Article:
Madonna Della Strada

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Madonna della Strada
The fresco wearing its Canonical crown which was used for the canonical coronation in 1638
LocationItalian Rome in the 13th-14th century
Date24 May
ShrineChurch of the Gesù
PatronageSociety of Jesus
The Madonna Della Strada

Madonna Della Strada or Santa Maria Della Strada (English: Our Lady of the Wayside or Saint Mary of the Good Road) is a painting of Mary, mother of Jesus at the Church of the Gesù in Rome, mother church of the Society of Jesus (Jesuits) religious order of the Catholic Church; it is a variation on the basilissa (imperial) type of icon.[1]

The Madonna Della Strada is the patron saint of the Society of Jesus. The society's founder, Ignatius of Loyola, was said to have been protected by the intercession of Mary during battle in his service as a soldier.[2]


The name goes back to a shrine established in Rome in the 5th century by the Astalli family, originally known as the Madonna degli Astalli, at a crossroads along the ceremonial route of the popes.[1] The 13th-14th century fresco[3] (a wall painting done on damp plaster) was originally painted on the wall of Saint Mary of the Way in Rome, the church of the Society of Jesus (Jesuits), given to Saint Ignatius by Pope Paul III in 1540.[3]

In 1568, Cardinal Alessandro Farnese erected the Gesù Church of Rome, the mother church of the Jesuits, in place of the former church of Santa Maria della Strada. The fresco was moved there in 1575 to a side chapel where Jesuits pronounced their vows. Sometime in the 19th century, the image was transferred to canvas and affixed to a slate panel.[1]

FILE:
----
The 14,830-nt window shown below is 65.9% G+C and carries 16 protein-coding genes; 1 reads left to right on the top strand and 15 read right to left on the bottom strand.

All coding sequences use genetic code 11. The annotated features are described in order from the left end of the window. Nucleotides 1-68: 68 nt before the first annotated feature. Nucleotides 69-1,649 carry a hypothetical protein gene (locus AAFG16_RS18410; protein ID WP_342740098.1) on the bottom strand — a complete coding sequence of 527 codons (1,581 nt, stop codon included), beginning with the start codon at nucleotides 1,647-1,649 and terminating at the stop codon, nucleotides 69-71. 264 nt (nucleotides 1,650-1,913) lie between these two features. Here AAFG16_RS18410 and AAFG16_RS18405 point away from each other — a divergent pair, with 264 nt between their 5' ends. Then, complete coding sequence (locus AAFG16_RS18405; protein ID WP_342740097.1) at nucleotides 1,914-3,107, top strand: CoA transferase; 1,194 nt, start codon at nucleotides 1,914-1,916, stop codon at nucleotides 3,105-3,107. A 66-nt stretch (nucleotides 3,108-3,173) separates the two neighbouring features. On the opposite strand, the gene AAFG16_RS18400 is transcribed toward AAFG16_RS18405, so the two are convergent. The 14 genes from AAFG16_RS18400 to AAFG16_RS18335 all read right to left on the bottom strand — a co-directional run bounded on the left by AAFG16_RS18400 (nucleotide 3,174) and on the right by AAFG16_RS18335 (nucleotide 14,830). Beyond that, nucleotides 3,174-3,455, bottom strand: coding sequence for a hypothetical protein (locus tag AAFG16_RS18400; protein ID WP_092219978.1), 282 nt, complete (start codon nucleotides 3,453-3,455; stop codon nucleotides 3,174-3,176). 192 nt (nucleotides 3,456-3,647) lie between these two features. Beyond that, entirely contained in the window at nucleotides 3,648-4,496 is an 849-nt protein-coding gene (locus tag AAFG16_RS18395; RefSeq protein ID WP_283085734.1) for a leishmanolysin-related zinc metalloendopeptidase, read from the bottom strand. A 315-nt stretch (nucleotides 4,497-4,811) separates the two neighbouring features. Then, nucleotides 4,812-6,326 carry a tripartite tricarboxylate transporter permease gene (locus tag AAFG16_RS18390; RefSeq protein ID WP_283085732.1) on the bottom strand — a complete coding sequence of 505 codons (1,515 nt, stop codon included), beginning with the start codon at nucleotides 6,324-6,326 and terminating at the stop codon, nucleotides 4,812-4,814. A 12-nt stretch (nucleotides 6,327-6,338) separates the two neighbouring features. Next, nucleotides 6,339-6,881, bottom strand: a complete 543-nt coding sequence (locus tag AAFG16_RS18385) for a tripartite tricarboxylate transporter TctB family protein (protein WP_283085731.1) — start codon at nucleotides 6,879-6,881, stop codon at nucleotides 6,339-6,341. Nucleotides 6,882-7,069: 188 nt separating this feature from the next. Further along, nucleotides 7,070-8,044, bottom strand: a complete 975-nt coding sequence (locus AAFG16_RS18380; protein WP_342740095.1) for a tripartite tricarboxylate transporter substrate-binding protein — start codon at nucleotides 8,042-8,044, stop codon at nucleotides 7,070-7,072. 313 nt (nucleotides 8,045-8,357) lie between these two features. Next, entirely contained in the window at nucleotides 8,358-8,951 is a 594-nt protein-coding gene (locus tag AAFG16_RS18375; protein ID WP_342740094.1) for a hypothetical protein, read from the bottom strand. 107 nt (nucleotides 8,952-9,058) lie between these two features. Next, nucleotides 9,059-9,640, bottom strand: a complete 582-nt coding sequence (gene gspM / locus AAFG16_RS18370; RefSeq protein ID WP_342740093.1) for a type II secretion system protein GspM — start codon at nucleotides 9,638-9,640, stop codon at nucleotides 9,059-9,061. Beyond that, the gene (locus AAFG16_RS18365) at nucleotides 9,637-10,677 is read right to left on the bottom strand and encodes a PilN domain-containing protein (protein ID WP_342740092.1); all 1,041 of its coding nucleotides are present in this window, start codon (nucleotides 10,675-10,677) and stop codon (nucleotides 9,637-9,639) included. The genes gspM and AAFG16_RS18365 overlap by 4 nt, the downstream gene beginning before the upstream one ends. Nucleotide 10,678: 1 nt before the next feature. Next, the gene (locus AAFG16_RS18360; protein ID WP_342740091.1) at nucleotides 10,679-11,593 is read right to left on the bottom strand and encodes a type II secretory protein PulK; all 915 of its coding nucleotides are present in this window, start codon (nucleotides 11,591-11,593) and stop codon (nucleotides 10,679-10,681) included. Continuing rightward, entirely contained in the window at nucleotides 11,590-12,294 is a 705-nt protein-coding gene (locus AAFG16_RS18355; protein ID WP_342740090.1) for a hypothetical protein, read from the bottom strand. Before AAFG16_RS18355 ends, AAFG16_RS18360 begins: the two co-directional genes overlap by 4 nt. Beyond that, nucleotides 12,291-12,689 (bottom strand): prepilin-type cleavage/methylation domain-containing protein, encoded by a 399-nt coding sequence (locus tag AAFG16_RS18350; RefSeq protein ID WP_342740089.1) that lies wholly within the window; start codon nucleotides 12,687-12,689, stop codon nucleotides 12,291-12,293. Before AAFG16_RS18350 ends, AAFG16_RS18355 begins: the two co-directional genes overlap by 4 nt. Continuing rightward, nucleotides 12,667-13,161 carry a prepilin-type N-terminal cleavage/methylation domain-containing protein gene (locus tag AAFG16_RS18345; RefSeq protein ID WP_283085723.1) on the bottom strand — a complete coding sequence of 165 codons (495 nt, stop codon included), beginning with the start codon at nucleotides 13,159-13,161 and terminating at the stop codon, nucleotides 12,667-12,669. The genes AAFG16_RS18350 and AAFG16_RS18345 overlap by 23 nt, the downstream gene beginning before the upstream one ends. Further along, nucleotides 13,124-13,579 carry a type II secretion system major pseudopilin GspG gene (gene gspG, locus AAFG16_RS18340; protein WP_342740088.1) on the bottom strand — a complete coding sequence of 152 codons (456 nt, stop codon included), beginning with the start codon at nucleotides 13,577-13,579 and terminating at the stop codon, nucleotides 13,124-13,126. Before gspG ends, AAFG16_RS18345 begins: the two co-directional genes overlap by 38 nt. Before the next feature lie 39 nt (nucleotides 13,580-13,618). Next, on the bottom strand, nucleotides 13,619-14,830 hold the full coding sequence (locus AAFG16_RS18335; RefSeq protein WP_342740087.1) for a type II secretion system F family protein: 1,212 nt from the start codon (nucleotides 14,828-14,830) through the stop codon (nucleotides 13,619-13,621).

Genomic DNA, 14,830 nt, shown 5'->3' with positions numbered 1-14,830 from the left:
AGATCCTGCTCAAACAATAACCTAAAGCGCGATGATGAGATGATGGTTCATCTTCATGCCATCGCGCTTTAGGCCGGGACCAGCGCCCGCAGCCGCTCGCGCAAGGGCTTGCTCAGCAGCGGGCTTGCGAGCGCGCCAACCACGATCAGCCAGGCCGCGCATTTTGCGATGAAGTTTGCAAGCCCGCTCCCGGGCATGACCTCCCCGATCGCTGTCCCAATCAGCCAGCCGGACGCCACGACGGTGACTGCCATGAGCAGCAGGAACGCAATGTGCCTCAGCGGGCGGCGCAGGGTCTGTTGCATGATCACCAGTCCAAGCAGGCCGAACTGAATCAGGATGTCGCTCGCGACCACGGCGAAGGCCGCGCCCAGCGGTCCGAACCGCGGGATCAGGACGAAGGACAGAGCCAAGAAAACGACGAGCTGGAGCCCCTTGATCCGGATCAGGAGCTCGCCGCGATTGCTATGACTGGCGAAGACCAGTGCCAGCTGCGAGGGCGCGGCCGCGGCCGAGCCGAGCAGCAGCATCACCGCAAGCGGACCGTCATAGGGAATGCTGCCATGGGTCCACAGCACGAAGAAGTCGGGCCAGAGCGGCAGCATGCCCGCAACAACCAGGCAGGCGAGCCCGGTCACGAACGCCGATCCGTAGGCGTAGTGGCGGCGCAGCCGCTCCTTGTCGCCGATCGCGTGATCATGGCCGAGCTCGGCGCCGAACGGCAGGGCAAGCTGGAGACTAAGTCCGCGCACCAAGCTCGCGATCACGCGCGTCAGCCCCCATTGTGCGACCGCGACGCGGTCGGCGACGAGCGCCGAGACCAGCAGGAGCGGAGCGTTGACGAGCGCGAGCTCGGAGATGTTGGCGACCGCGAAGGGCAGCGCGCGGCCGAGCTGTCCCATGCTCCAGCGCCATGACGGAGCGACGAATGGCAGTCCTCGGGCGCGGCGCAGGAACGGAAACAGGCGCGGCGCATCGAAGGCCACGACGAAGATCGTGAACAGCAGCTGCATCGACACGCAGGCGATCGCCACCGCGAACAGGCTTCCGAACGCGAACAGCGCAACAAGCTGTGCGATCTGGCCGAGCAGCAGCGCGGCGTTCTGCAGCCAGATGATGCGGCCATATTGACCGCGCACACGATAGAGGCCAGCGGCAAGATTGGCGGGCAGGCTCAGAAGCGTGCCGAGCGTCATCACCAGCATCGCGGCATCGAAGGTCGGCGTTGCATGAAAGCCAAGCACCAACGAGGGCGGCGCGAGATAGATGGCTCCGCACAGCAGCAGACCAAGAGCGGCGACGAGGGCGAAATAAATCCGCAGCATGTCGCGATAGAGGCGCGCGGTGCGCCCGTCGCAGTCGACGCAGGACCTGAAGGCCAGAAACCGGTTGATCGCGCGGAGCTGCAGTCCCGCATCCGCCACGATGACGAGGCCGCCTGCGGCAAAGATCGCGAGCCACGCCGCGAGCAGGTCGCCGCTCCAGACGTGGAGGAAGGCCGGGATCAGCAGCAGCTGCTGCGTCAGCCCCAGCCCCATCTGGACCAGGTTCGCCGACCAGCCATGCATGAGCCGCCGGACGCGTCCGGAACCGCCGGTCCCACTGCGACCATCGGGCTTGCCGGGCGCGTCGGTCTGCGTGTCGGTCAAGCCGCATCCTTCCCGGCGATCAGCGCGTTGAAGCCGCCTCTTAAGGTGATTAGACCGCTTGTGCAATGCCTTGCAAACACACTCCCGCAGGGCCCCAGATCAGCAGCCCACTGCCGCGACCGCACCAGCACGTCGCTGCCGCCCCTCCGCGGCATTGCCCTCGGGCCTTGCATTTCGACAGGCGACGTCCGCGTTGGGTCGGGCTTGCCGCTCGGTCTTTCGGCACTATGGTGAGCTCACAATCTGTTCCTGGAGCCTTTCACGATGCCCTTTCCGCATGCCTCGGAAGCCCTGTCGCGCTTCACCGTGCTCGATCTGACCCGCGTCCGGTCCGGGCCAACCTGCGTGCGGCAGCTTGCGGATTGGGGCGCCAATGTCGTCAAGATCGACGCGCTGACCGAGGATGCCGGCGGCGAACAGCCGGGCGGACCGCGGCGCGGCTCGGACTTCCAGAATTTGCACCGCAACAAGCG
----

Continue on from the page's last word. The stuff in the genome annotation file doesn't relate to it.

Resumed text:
Pope Urban VIII granted a decree of Canonical Coronation towards the image. The coronation took place on August 15, 1638.

Altar of Madonna Della Strada

The icon is located between two altars, the first dedicated to Ignatius of Loyola, the second, the main altar of the Church, dedicated to the Holy Name of Jesus.[4]

The icon was restored in 2006, revealing at least two layers of previous paint, the original art being a fresco which had been detached from a wall and affixed to canvas.[5]


There is a Madonna Della Strada Chapel at Loyola University in Chicago, Illinois,[6] at the University of Scranton in Scranton, Pennsylvania,[7] and another at Zilber Hall, Marquette University in Milwaukee, Wisconsin.[8]

The Madonna della Strada Chapel is located at the campus ministry center of Le Moyne College.[9]

See also[edit]


  1. ^ a b c Waldrop S.J., Gregory. "Object of Devotion", America, December 21, 2009
  2. ^ O'Malley, John W. (1999). Bailey, Gauvin Alexander; Harris, Steven J. (eds.). The Jesuits: Cultures, Sciences, and the Arts, 1540-1773. Vol. 1. University of Toronto Press. pp. 136–39. ISBN 978-0-8020-4287-3.
  3. ^ a b Morris, Stephen P., "The Madonna della Strada", Pauca Verba, May 12, 2013
  4. ^ Louis A. Bonacci, "Santa Maria della Strada," All About Mary. International Marian Research Institute, University of Dayton
  5. ^ "Restored image of the Madonna della Strada", Contemplatio ad amorem, December 04, 2006
  6. ^ "Madonna Della Strada weddings", Loyola University, Chicago, Illinois
  7. ^ "Campus Religious Services", University of Scranton, Scranton, Pennsylvania
  8. ^ Bazan, Jessie. "Zilber Hall’s inspiring sacred space", Marquette Magazine, Summer 2014
  9. ^ "Liturgy and Worship", Le Moyne College

Further reading[edit]

  • Almagno, R. Stephen, O.F.M. Editor. Mary Our Hope: A Selection from the Sermons, Addresses, and Papers of Cardinal John J. Wright. San Francisco: Ignatius Press, 1984. 158f.